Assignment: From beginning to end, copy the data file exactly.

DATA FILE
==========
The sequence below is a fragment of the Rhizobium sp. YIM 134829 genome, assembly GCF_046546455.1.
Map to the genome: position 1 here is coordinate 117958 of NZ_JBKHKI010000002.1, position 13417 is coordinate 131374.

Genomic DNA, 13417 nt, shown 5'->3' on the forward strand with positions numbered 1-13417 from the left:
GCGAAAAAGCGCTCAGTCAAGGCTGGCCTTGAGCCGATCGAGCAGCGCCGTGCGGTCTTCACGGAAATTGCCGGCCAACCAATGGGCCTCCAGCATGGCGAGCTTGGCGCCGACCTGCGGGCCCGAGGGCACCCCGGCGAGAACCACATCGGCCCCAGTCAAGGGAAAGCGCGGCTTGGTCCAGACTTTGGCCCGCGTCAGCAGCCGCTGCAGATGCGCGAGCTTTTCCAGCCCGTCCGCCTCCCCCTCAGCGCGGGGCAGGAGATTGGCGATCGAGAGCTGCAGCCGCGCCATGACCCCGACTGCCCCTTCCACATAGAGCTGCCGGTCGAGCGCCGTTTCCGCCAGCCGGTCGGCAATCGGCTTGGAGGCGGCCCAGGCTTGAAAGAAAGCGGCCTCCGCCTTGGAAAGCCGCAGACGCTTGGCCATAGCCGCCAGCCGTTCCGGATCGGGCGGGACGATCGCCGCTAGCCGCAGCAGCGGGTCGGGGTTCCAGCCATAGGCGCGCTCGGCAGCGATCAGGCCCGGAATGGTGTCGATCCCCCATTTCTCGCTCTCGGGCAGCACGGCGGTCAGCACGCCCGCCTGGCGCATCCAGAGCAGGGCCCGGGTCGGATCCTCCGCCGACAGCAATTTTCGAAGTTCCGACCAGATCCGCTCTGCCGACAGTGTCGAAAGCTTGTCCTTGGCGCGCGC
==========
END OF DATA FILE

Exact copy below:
The sequence below is a fragment of the Rhizobium sp. YIM 134829 genome, assembly GCF_046546455.1.
Map to the genome: position 1 here is coordinate 117958 of NZ_JBKHKI010000002.1, position 13417 is coordinate 131374.

Genomic DNA, 13417 nt, shown 5'->3' on the forward strand with positions numbered 1-13417 from the left:
GCGAAAAAGCGCTCAGTCAAGGCTGGCCTTGAGCCGATCGAGCAGCGCCGTGCGGTCTTCACGGAAATTGCCGGCCAACCAATGGGCCTCCAGCATGGCGAGCTTGGCGCCGACCTGCGGGCCCGAGGGCACCCCGGCGAGAACCACATCGGCCCCAGTCAAGGGAAAGCGCGGCTTGGTCCAGACTTTGGCCCGCGTCAGCAGCCGCTGCAGATGCGCGAGCTTTTCCAGCCCGTCCGCCTCCCCCTCAGCGCGGGGCAGGAGATTGGCGATCGAGAGCTGCAGCCGCGCCATGACCCCGACTGCCCCTTCCACATAGAGCTGCCGGTCGAGCGCCGTTTCCGCCAGCCGGTCGGCAATCGGCTTGGAGGCGGCCCAGGCTTGAAAGAAAGCGGCCTCCGCCTTGGAAAGCCGCAGACGCTTGGCCATAGCCGCCAGCCGTTCCGGATCGGGCGGGACGATCGCCGCTAGCCGCAGCAGCGGGTCGGGGTTCCAGCCATAGGCGCGCTCGGCAGCGATCAGGCCCGGAATGGTGTCGATCCCCCATTTCTCGCTCTCGGGCAGCACGGCGGTCAGCACGCCCGCCTGGCGCATCCAGAGCAGGGCCCGGGTCGGATCCTCCGCCGACAGCAATTTTCGAAGTTCCGACCAGATCCGCTCTGCCGACAGTGTCGAAAGCTTGTCCTTGGCGCGCGC